The LED lighting installation at the Adam Clayton Powell, Jr. Office Building is the latest energy efficiency project implemented by the Power Authority for OGS. Since December 2013, NYPA has completed 26 projects totaling more $75 million for the agency, reducing annual carbon emissions by nearly 12,000 metric tons—the equivalent of removing more than 2,600 gas-powered cars from the road. In total, the projects have saved OGS $4.5 million in annual energy and maintenance costs.
NYPA provides a wide variety of energy technology and renewable energy services to its governmental customers under BuildSmart 2025, including energy audits, project engineering, design, installation, and construction management. The energy efficiency projects carried out by NYPA include high efficiency lighting retrofits, occupancy and daylighting lighting sensors, building and energy management systems, boilers, chillers, air-handling systems, thermal storage, microgrids, solar photovoltaic systems, digester gas systems, and emerging energy technologies.
BuildSmart 2025 is part of the state’s overall goal to reduce on-site energy consumption in buildings by 185 trillion BTUs by 2025. State entities have implemented or are actively developing more than 1,200 energy projects with calculated energy savings of more than 7.6 trillion BTUs.
Buildings are one of the largest sources of greenhouse gas emissions in New York State and integrating energy efficiency and electrification measures in new and existing buildings will reduce carbon pollution and help achieve more sustainable, healthy, and comfortable buildings in support of the state’s ambitious goal to achieve 2 million climate-friendly homes by 2030. Through New York State Energy Research and Development Authority, the Power Authority and utility programs, more than $6.8 billion is being invested to decarbonize buildings to achieve the state’s decarbonization goals. By improving energy efficiency in buildings and including onsite storage, renewables, and electric vehicle charging equipment, the State will reduce carbon pollution and advance the target of reducing on-site energy consumption by 185 trillion Btus by 2025, the equivalent of powering 1.8 million homes. Energy efficiency accounts for 75 percent of the clean energy jobs across New York.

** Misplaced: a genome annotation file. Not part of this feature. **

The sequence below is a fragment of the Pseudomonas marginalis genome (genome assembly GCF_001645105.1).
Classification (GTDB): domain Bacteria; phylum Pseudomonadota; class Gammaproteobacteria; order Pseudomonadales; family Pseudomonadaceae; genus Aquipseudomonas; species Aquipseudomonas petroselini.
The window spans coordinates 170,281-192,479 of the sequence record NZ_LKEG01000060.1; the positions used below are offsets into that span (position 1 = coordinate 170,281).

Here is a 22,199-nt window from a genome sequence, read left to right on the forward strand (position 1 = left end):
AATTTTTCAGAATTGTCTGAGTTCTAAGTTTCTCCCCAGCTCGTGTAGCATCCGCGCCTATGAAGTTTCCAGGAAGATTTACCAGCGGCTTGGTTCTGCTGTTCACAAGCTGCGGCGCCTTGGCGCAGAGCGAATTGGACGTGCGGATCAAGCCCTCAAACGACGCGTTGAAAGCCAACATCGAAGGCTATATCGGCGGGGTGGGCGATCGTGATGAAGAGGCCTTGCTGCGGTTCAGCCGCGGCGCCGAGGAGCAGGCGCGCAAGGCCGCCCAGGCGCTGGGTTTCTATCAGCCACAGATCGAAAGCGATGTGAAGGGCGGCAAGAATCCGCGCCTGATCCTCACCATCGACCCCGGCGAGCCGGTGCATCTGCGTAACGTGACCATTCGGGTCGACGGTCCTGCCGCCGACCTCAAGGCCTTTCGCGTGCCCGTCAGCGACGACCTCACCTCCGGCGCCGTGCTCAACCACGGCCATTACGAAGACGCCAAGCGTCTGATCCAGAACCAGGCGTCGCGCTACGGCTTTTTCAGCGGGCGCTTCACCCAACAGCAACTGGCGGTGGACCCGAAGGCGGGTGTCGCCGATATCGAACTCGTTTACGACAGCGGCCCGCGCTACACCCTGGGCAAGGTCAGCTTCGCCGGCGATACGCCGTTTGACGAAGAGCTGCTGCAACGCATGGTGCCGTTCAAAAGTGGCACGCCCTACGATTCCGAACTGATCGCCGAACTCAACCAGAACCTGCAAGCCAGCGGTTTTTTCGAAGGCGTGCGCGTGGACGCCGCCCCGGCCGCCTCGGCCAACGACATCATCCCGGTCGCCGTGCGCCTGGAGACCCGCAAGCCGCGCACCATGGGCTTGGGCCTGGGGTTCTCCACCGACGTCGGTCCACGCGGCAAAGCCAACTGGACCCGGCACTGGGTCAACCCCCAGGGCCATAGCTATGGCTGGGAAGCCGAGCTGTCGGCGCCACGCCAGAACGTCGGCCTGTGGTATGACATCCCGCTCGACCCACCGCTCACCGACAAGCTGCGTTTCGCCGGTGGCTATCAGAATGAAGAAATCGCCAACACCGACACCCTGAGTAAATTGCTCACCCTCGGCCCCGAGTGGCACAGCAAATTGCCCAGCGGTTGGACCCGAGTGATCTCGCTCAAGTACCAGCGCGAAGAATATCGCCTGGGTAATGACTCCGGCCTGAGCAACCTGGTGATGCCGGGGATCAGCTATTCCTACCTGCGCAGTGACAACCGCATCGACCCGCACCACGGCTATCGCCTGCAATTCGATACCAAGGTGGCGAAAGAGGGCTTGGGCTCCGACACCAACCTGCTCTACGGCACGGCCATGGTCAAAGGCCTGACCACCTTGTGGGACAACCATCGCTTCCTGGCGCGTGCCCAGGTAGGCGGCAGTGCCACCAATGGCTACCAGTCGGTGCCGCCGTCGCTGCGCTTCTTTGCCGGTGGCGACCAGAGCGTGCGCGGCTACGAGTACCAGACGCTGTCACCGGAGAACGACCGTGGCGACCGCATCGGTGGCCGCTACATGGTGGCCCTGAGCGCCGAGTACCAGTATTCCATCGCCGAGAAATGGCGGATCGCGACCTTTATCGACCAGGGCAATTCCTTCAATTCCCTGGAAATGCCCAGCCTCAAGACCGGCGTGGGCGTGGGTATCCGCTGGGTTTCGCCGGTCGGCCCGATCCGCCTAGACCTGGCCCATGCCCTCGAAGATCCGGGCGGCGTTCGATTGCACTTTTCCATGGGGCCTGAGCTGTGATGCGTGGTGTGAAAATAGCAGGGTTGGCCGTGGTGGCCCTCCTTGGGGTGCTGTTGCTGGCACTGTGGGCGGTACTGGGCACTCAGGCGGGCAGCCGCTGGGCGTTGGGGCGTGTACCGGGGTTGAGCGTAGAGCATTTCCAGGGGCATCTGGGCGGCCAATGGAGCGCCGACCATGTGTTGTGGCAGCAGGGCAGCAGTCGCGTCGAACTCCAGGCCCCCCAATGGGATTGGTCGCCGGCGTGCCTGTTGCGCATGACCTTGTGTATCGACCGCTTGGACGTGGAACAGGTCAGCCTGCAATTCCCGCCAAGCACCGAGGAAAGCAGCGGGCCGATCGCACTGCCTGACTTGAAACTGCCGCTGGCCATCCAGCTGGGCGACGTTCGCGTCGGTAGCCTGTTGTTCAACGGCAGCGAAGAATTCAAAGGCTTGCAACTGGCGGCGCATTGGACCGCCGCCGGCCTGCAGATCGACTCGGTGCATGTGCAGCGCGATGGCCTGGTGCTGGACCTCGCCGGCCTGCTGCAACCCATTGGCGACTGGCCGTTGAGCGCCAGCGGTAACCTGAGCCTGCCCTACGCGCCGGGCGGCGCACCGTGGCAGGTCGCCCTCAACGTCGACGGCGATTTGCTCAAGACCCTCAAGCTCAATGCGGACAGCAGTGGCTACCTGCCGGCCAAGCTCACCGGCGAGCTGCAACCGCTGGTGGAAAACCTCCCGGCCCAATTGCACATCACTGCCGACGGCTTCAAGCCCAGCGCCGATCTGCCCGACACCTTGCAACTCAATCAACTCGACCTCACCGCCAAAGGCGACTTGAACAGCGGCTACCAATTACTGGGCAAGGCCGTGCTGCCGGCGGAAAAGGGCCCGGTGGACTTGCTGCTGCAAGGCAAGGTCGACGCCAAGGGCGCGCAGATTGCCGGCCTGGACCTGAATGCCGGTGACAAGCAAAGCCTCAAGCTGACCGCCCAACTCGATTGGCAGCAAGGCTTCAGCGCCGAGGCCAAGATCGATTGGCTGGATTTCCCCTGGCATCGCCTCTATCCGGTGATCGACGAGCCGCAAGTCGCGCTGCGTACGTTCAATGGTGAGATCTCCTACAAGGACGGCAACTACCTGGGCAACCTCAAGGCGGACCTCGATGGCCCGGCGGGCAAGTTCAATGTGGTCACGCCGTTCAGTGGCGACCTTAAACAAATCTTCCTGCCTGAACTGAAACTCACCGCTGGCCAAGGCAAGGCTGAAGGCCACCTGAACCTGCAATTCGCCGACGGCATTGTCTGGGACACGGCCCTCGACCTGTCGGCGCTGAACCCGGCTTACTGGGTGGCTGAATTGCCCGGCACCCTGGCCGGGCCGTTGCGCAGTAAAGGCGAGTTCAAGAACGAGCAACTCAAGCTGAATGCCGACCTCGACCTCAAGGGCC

In line with New York state’s sustainability goals, during New York Climate Week 2023 the Port Authority announced a comprehensive plan comprised of more than 40 actions intended to achieve both its near-term emission reduction goals and its 2050 goal of net-zero carbon emissions. The bistate agency is unique among U.S. transportation agencies through its pledge to not just eliminate its own direct emissions, but to also facilitate net-zero carbon emission goals working with its operational contractors –including airlines, shipping companies, container terminal operators and regional bus carriers. The agency’s Net-Zero Roadmap details dozens of steps the agency will take to support those partners in reducing emissions, helping them to meet benchmarks incorporated into the agency’s contracts. Those steps include substantially easing the transition to zero-emission buses at the agency’s bus facilities, supporting the transition to sustainable jet fuel at airports, and facilitating environmentally-conscious operations at its port’s container terminals.
Assemblymember Charles D. Fall said, “Today’s announcement of the lighting upgrade at One World Trade Center, where over 6,500 fluorescents were replaced with LEDs, marks a significant step in New York’s journey towards energy efficiency and sustainability. This nearly $3 million investment, part of NYPA’s BuildSmart 2025 initiative, not only enhances the iconic skyline but also promises annual savings of around $64,000 in energy and maintenance costs. It’s a bright example of how strategic, eco-friendly investments can lead to substantial long-term benefits. I commend the New York Power Authority, working with the Port Authority, on this smart project which cuts emissions while saving money and leads us forward on the path to achieving the goals of the Climate Leadership and Community Protection Act.”